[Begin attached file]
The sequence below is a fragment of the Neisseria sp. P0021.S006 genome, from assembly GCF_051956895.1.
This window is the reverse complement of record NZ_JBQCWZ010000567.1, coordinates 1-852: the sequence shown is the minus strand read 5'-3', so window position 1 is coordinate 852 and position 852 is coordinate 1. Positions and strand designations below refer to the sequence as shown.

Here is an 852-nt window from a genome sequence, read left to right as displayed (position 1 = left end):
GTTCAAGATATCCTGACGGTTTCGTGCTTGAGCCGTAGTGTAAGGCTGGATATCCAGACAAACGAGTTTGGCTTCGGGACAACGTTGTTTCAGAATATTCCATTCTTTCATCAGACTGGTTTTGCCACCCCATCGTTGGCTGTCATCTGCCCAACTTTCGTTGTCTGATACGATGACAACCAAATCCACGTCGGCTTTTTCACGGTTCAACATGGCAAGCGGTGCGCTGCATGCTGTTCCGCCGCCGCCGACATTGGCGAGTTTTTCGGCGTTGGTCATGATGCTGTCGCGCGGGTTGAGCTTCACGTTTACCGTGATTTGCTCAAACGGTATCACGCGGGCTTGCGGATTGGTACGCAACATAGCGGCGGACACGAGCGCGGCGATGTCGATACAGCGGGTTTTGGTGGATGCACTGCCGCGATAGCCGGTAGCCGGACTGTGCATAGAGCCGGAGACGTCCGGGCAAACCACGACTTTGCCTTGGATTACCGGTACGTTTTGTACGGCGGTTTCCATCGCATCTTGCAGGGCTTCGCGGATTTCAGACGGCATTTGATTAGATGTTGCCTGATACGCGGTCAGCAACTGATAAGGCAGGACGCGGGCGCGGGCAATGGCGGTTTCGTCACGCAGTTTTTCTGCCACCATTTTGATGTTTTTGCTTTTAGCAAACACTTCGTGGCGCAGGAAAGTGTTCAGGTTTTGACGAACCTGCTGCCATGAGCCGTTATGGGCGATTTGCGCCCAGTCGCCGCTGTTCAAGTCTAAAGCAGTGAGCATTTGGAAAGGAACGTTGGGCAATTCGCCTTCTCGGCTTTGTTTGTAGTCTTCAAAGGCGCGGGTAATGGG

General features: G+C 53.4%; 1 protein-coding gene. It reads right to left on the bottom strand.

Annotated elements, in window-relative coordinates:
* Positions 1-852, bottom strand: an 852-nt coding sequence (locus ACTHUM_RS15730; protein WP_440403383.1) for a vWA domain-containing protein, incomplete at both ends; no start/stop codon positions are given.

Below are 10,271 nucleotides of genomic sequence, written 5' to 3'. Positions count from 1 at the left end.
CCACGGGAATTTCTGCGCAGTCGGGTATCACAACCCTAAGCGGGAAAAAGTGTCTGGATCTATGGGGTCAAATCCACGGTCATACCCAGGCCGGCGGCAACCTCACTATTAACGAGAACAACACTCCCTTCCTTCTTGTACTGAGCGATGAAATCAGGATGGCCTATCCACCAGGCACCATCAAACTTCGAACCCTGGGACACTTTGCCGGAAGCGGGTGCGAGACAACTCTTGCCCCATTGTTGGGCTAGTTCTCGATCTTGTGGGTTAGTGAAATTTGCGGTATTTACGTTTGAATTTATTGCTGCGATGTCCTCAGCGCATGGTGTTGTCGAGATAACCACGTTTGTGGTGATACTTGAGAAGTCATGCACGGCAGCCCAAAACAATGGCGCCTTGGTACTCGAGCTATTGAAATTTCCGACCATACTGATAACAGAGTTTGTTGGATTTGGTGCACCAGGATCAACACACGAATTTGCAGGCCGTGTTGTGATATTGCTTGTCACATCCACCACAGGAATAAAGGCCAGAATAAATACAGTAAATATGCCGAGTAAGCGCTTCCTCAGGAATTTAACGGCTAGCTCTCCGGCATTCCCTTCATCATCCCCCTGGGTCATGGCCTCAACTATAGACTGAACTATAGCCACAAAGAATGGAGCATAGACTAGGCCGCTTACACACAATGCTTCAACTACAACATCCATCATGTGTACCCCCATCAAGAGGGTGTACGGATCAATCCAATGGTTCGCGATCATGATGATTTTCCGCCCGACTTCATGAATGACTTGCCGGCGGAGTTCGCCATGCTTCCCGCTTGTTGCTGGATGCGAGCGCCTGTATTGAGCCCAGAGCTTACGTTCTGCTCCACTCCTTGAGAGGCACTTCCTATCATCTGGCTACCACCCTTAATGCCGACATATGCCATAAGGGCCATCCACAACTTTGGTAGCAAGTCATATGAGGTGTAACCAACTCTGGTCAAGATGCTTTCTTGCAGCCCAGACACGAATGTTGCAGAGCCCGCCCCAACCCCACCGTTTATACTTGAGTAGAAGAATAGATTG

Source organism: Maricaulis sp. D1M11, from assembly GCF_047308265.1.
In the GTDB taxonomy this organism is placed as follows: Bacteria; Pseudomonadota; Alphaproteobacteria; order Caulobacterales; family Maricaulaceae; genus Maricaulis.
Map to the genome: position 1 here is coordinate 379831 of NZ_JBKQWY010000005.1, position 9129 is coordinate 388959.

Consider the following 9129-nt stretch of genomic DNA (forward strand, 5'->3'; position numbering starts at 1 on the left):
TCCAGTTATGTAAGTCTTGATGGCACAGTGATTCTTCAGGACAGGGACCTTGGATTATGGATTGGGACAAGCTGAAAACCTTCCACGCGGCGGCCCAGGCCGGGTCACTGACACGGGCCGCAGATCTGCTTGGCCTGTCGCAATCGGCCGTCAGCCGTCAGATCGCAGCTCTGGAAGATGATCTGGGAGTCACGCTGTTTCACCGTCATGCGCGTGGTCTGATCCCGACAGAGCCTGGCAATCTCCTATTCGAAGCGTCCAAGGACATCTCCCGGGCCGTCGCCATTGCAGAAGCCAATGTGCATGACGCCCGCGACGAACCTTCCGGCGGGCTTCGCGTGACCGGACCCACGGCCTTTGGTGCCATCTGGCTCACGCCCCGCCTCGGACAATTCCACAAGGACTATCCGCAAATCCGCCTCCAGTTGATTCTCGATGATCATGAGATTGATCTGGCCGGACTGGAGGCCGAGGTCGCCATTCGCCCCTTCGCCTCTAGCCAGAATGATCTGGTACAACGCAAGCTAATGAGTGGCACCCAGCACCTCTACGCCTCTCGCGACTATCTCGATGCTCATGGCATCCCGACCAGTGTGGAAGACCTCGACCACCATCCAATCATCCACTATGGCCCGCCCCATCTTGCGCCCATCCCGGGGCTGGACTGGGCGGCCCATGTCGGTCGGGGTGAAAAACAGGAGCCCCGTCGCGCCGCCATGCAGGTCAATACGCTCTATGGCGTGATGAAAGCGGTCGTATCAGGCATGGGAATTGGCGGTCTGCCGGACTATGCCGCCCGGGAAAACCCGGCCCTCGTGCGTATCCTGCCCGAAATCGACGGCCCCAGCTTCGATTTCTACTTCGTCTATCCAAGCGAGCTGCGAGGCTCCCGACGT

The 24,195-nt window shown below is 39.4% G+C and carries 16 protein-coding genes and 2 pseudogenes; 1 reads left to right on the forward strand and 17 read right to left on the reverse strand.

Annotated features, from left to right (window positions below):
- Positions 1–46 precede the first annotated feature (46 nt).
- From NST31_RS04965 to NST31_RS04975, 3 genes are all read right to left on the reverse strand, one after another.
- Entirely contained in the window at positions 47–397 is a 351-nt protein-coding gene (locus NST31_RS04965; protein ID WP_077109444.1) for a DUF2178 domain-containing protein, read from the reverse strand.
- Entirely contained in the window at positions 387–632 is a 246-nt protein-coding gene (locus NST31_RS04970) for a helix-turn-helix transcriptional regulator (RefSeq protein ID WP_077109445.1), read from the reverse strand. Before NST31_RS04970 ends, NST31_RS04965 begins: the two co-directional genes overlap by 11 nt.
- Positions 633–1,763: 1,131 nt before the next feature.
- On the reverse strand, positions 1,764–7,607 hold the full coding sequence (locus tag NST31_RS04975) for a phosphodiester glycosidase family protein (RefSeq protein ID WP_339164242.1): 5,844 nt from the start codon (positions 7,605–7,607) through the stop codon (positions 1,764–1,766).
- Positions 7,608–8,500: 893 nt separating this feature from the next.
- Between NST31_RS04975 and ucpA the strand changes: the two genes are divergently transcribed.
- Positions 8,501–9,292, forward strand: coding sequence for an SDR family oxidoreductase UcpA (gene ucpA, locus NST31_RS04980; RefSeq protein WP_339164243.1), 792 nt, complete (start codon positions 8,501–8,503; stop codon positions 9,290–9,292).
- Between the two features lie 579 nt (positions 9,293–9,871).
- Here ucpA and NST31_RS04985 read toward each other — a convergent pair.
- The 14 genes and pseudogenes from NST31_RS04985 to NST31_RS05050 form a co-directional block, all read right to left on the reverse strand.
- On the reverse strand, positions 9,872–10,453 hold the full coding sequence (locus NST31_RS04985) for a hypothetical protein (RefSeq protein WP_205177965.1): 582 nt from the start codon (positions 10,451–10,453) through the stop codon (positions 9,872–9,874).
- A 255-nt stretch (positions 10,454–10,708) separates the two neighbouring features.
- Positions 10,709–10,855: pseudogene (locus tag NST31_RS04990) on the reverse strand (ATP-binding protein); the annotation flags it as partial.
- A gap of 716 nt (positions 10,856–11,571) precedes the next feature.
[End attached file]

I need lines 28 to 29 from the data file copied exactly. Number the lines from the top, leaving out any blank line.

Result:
- The 14 genes and pseudogenes from NST31_RS04985 to NST31_RS05050 form a co-directional block, all read right to left on the reverse strand.
- On the reverse strand, positions 9,872–10,453 hold the full coding sequence (locus NST31_RS04985) for a hypothetical protein (RefSeq protein WP_205177965.1): 582 nt from the start codon (positions 10,451–10,453) through the stop codon (positions 9,872–9,874).